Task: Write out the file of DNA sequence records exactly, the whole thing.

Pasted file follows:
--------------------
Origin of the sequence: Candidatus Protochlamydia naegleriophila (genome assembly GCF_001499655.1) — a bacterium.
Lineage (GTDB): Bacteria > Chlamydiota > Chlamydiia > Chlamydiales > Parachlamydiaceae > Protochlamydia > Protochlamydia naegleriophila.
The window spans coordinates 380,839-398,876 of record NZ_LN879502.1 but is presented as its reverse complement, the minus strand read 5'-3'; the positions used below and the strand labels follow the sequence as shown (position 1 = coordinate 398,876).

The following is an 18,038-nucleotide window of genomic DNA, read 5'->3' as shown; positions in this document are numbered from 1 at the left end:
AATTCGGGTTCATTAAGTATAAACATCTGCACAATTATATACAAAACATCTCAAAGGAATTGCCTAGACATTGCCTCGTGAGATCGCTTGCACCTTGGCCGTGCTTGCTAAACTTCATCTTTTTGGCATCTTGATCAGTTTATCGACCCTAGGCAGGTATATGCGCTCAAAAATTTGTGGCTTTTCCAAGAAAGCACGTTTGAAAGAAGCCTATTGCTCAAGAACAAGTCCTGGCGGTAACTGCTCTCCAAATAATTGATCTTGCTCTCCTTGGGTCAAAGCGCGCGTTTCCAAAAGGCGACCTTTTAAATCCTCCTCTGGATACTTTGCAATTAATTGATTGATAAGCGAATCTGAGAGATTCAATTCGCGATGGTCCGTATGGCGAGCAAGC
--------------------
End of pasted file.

Origin of the sequence: Candidatus Protochlamydia naegleriophila (genome assembly GCF_001499655.1) — a bacterium.
Lineage (GTDB): Bacteria > Chlamydiota > Chlamydiia > Chlamydiales > Parachlamydiaceae > Protochlamydia > Protochlamydia naegleriophila.
The window spans coordinates 380,839-398,876 of record NZ_LN879502.1 but is presented as its reverse complement, the minus strand read 5'-3'; the positions used below and the strand labels follow the sequence as shown (position 1 = coordinate 398,876).

The following is an 18,038-nucleotide window of genomic DNA, read 5'->3' as shown; positions in this document are numbered from 1 at the left end:
AATTCGGGTTCATTAAGTATAAACATCTGCACAATTATATACAAAACATCTCAAAGGAATTGCCTAGACATTGCCTCGTGAGATCGCTTGCACCTTGGCCGTGCTTGCTAAACTTCATCTTTTTGGCATCTTGATCAGTTTATCGACCCTAGGCAGGTATATGCGCTCAAAAATTTGTGGCTTTTCCAAGAAAGCACGTTTGAAAGAAGCCTATTGCTCAAGAACAAGTCCTGGCGGTAACTGCTCTCCAAATAATTGATCTTGCTCTCCTTGGGTCAAAGCGCGCGTTTCCAAAAGGCGACCTTTTAAATCCTCCTCTGGATACTTTGCAATTAATTGATTGATAAGCGAATCTGAGAGATTCAATTCGCGATGGTCCGTATGGCGAGCAAGC